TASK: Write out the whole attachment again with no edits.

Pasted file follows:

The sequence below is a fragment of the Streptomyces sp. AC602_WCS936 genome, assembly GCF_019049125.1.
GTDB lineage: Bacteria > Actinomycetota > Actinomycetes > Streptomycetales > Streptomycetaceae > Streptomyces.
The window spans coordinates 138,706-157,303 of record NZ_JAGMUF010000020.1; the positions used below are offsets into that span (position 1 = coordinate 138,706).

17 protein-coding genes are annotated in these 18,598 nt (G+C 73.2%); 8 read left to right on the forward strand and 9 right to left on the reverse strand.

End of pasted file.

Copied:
The sequence below is a fragment of the Streptomyces sp. AC602_WCS936 genome, assembly GCF_019049125.1.
GTDB lineage: Bacteria > Actinomycetota > Actinomycetes > Streptomycetales > Streptomycetaceae > Streptomyces.
The window spans coordinates 138,706-157,303 of record NZ_JAGMUF010000020.1; the positions used below are offsets into that span (position 1 = coordinate 138,706).

17 protein-coding genes are annotated in these 18,598 nt (G+C 73.2%); 8 read left to right on the forward strand and 9 right to left on the reverse strand.